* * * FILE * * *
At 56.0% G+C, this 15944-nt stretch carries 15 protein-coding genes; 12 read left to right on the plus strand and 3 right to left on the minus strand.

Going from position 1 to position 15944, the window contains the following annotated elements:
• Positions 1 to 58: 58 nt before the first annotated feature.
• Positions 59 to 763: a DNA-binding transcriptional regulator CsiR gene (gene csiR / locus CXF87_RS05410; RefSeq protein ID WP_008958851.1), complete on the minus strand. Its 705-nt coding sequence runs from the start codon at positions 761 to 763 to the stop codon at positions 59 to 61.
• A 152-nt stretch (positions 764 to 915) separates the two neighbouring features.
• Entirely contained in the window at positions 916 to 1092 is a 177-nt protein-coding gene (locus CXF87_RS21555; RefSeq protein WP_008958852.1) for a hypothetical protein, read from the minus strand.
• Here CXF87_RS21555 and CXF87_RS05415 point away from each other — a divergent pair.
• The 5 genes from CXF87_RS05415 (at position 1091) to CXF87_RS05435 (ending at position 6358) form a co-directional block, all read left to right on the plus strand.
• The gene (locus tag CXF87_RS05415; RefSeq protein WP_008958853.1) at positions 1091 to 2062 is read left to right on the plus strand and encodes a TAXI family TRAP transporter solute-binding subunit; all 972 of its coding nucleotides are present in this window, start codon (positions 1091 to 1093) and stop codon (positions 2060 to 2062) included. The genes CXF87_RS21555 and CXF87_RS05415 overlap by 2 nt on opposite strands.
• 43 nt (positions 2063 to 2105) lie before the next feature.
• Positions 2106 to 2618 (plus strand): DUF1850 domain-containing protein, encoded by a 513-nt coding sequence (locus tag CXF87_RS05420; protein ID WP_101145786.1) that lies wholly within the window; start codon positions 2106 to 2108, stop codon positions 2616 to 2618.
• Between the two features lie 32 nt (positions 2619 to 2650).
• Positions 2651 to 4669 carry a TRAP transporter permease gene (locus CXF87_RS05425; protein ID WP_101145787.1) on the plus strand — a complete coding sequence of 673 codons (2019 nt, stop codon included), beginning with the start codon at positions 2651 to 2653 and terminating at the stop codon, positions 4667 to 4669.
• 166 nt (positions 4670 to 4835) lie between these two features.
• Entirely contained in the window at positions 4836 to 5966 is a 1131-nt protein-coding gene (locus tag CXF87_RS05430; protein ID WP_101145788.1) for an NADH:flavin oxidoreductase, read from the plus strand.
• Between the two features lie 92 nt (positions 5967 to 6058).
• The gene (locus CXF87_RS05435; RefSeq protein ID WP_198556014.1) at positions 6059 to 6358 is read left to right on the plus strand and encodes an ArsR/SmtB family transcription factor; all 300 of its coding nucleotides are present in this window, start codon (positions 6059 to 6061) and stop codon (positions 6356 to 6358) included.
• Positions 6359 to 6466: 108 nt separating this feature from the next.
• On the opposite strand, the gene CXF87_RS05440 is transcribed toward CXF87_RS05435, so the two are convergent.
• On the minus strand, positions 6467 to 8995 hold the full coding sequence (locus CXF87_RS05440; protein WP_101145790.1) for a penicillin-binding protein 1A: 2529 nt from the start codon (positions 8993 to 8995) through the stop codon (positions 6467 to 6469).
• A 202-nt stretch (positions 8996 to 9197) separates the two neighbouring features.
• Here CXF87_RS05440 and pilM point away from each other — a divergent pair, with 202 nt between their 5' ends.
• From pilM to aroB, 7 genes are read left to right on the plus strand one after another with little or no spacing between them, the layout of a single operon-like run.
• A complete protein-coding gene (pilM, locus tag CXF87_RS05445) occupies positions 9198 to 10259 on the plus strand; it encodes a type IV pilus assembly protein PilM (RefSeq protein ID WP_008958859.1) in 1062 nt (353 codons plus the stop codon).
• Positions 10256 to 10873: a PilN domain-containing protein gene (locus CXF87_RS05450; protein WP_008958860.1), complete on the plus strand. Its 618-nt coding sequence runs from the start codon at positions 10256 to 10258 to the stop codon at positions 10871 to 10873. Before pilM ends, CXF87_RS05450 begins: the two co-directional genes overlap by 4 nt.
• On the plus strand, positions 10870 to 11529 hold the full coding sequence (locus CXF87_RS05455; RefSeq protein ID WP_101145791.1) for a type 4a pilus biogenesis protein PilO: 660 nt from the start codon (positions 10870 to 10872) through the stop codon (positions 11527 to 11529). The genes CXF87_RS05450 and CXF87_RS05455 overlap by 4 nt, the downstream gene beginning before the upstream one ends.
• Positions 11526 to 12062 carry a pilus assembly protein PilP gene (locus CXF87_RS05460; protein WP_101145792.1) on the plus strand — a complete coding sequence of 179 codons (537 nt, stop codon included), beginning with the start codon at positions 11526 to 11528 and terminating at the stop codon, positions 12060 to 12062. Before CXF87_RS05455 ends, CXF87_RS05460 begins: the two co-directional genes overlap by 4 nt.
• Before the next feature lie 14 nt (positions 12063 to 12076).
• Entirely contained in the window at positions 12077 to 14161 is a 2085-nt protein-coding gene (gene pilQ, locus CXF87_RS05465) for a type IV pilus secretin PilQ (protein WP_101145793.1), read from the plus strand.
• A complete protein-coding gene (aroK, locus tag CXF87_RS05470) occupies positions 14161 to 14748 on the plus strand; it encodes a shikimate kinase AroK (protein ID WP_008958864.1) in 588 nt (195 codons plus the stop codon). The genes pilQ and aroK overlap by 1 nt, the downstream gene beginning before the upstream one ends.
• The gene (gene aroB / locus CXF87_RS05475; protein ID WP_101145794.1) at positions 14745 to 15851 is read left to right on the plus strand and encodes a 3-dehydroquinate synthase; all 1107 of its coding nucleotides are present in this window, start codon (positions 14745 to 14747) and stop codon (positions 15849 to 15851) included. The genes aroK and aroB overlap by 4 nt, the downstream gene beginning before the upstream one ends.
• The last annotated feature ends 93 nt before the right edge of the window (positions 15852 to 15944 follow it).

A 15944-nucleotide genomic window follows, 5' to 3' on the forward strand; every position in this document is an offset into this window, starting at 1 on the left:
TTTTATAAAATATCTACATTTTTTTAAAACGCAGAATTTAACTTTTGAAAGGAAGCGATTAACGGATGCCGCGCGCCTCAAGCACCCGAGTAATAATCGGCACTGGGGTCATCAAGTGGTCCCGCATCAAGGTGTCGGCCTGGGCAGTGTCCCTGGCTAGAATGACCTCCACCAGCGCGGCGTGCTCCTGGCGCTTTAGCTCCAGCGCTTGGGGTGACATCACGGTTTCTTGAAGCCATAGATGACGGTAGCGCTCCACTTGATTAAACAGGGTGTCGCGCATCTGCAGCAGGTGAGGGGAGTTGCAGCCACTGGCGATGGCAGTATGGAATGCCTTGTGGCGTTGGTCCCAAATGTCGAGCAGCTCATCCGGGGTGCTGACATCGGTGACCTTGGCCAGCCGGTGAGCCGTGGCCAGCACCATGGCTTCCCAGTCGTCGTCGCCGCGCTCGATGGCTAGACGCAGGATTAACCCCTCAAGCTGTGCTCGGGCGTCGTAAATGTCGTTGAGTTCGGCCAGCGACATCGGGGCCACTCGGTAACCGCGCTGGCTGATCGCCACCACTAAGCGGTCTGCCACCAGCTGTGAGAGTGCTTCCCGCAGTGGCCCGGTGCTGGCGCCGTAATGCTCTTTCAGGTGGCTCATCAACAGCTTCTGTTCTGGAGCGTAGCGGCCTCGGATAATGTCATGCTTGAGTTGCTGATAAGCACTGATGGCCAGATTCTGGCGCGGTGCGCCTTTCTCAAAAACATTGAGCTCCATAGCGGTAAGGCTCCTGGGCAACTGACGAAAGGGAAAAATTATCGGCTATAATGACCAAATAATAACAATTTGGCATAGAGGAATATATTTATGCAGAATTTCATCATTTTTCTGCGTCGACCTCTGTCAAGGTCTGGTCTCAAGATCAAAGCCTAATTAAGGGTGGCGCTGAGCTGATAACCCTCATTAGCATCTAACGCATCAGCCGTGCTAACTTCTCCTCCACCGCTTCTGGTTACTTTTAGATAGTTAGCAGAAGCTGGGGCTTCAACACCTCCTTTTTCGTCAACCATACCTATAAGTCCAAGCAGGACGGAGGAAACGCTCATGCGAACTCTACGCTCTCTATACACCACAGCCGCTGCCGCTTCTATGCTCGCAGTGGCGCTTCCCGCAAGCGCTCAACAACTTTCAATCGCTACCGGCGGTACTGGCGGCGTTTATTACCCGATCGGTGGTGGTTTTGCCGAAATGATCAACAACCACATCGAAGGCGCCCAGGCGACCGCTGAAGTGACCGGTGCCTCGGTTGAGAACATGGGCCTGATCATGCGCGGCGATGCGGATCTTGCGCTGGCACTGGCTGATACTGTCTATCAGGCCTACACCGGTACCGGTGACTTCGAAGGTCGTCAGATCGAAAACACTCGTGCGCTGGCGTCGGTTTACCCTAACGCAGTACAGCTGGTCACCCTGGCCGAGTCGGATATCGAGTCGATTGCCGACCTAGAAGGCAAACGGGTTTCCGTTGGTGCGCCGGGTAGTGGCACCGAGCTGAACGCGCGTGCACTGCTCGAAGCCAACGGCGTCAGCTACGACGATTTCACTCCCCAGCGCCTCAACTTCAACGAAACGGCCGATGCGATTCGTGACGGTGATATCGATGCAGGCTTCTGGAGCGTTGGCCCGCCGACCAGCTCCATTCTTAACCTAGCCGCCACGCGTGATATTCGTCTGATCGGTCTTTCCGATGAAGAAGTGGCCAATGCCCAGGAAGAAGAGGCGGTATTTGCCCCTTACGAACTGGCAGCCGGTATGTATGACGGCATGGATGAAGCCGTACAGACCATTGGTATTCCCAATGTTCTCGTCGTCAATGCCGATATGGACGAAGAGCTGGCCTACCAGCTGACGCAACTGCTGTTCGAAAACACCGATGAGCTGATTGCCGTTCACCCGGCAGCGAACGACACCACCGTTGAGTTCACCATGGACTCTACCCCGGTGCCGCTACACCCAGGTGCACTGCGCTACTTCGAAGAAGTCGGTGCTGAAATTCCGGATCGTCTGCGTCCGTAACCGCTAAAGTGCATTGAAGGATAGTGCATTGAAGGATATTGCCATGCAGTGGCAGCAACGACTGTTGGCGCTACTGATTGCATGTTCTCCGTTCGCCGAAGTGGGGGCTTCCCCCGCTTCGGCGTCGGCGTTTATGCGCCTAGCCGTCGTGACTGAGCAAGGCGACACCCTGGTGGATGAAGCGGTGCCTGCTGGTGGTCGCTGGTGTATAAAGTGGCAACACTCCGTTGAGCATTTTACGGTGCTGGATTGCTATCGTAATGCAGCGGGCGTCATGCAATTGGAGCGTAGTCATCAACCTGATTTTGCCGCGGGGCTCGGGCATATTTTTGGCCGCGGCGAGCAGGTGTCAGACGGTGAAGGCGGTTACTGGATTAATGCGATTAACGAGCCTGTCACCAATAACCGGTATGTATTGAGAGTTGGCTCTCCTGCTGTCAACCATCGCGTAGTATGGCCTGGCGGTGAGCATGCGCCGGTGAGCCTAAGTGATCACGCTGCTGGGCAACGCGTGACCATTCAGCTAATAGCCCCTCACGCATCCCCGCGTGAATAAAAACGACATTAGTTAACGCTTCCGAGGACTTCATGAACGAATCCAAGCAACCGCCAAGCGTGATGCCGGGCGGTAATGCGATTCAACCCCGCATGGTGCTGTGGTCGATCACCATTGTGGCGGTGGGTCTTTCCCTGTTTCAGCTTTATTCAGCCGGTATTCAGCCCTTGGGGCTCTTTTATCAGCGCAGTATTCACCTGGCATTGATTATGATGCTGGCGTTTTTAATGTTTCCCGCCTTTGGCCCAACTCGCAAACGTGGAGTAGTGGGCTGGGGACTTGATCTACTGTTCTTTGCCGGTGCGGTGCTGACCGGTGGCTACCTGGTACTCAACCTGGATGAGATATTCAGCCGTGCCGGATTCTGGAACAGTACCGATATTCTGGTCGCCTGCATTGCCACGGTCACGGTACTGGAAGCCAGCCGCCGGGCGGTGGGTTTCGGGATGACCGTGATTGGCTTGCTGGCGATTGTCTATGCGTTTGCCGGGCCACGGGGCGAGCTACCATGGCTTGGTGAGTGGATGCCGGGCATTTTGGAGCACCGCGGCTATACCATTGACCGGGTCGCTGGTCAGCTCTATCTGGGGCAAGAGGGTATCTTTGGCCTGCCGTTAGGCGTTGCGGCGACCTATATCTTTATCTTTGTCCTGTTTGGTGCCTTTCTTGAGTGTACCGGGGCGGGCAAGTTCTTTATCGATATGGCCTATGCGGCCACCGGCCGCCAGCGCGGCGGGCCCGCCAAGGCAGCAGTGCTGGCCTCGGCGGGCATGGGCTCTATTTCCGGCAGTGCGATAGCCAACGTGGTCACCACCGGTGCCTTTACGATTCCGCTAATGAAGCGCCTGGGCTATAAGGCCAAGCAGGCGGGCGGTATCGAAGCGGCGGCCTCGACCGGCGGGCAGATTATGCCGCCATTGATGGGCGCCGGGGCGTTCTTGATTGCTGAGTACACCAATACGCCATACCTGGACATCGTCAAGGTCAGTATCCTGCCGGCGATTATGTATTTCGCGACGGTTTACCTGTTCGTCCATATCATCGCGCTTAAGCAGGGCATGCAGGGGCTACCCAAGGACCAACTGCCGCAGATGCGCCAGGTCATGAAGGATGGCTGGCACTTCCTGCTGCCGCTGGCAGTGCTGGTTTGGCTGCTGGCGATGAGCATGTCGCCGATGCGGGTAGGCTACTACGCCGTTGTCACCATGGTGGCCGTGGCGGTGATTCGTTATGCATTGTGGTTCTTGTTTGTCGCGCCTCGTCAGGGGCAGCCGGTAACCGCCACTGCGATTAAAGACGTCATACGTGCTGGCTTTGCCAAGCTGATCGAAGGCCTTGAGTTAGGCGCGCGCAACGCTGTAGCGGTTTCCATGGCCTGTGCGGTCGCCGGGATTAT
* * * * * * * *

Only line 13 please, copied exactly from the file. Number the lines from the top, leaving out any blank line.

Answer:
• Positions 2651 to 4669 carry a TRAP transporter permease gene (locus CXF87_RS05425; protein ID WP_101145787.1) on the plus strand — a complete coding sequence of 673 codons (2019 nt, stop codon included), beginning with the start codon at positions 2651 to 2653 and terminating at the stop codon, positions 4667 to 4669.